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Manual 1970's Miranda - photos VERY blurry. Help please!

jess.pl

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Hi All,

I'm relatively new to film photography. I have a 1970's Miranda camera which has produced some lovely images in the past, however this last roll of film has been a disaster and I can't fathom what I did wrong.
Some photos turned out perfectly and others are unbelievably blurry and have lots of lines across them. Is anyone able to give me advice on what I did wrong? I usually make sure everything is in check with the light metre but I'm not sure what it could be past that.
(Part of me also wonders if the people who digitally developed the images maybe messed up, but I don't want to point fingers yet!)
Any advice would be greatly appreciated. I've posted one good photo and one bad photo. 16/22 of my photos turned out as blurry as the bad photo.

Thanks!!
000032150020_2.jpg000032150011 (1).jpg
 

RyanB

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Hello and Welcome to the forum.
I have edited your post to display your Full Images. In future posts, after attaching files you should select the 'Full Image' option when inserting images into posts to do this yourself.

Sadly I don't have much experience with vintage film equipment so hopefully someone will be along shortly who can better advise you with this issue.
 

jess.pl

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Th
Hello and Welcome to the forum.
I have edited your post to display your Full Images. In future posts, after attaching files you should select the 'Full Image' option when inserting images into posts to do this yourself.

Sadly I don't have much experience with vintage film equipment so hopefully someone will be along shortly who can better advise you with this issue.
Thankyou very much!
 

Roger S

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Hi and welcome. I'm taking a couple of educated guesses here, but in the first it appears your light meter was reading off the bright sun in the background instead of the dark of the dog's face. We still have that problem with digital cameras today. Because of that reading it couldn't properly focus on the finer details in the darker parts.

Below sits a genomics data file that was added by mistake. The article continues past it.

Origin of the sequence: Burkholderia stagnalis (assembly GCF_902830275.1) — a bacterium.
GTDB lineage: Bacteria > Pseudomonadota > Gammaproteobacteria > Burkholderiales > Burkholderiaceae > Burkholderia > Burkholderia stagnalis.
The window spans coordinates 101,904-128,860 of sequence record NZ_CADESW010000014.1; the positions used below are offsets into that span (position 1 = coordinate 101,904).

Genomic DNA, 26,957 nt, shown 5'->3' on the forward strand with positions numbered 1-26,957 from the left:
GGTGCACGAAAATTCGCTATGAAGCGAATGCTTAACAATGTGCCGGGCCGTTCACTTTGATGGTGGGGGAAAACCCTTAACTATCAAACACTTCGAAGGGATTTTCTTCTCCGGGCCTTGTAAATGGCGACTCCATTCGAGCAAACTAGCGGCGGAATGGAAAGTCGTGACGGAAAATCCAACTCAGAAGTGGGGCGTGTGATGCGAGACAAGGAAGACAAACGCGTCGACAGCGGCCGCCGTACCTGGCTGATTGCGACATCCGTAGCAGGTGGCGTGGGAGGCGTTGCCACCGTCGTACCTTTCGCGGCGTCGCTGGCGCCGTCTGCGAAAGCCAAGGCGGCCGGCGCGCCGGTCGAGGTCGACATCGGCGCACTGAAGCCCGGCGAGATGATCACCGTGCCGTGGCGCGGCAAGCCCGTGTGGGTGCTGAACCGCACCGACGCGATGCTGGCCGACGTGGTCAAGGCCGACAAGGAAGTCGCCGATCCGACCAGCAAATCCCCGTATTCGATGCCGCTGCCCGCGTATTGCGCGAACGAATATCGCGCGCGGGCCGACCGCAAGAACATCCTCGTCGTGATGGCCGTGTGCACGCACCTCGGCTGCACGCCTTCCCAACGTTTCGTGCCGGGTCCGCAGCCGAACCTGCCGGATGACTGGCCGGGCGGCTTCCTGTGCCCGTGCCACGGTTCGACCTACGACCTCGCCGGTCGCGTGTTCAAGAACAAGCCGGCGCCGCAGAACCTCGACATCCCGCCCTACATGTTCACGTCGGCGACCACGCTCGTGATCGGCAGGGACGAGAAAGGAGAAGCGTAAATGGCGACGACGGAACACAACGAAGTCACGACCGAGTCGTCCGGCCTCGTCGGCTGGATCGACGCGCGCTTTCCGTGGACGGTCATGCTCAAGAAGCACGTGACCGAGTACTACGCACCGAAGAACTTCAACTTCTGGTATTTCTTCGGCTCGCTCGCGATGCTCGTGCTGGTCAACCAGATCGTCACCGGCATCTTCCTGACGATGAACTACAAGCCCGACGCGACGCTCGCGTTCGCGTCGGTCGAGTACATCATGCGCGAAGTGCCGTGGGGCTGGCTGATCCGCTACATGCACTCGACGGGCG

The second shot appears that it just was not focused at all on anything in that room. Was it perhaps a user fault there?
 

RyanB

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The second shot appears that it just was not focused at all on anything in that room. Was it perhaps a user fault there?
I did think it was a focus mishap In the second shot but it has horizontal banding going through which I wouldn't think the focus produced.
 

Southern Gent

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Are these from the negatives? Don't know of anything in processing that could have turned a shot in focus to one out of focus. As above, maybe user error? The banding could be... maybe, but I'm leaning more toward light leak since it's a 50 year old camera.
 

jess.pl

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@Roger S @Southern Gent thank-you both
for your input.
This might sound silly but in terms of focus, how do I adjust that to prevent blurring as I've never had this issue with the camera before. When I look through the camera the focus seems to be on the subject so how can I predict that it will come out blurry? I've attached a few more of the photos.
@Southern Gent looking at some of the images that came out a bit better, they all do look very bright. Is there a way I can fix a light leak?
Any and all advice is greatly appreciated!
000032150018-min.jpg000032150003-min.jpg
 

Southern Gent

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This might sound silly but in terms of focus, how do I adjust that to prevent blurring as I've never had this issue with the camera before. When I look through the camera the focus seems to be on the subject so how can I predict that it will come out blurry? I've attached a few more of the photos.
@Southern Gent looking at some of the images that came out a bit better, they all do look very bright. Is there a way I can fix a light leak?
Any and all advice is greatly appreciated!]

Which camera model is this??? Looks like they made some SLR's and some Point and Shoot. Light leaks most generally come from camera sealing points that aren't sealing which requires repair, or improper handling of the film when loading or unloading. For example loading/unloading in bright sunlight.
 
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breeliz

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The banding is not consistent so it is very unlikely that it is in the camera equipment. It is most likely produced by the film processor. I had this happen on the last roll of BW Infrared film that I shot. They have old equipment and it is not properly maintained so things happen. I always get digital conversions of the film negatives so I can go in post and fix these things.
 

BrianS

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Are the negatives in focus, but the print is not- go back and have the pictures redone. I've had this happen several times.

Checking the camera:
Check the negatives. A light leak will normally show up in the space between the frames.
Check that the mirror has not come loose, and that it is sitting properly in place. If the mirror is out of position- focus will be off on the negative.
Check that the pressure plate on the camera is clean. Dirt/burrs can cause scratches and banding on a negative.
You can also check focus on the camera by taping the leader from a developed roll of film to the film gate and put some scotch tape across the back. Set the camera on a tripod, set to "B", focus with the finder and then check the image on the scotch tape.
 
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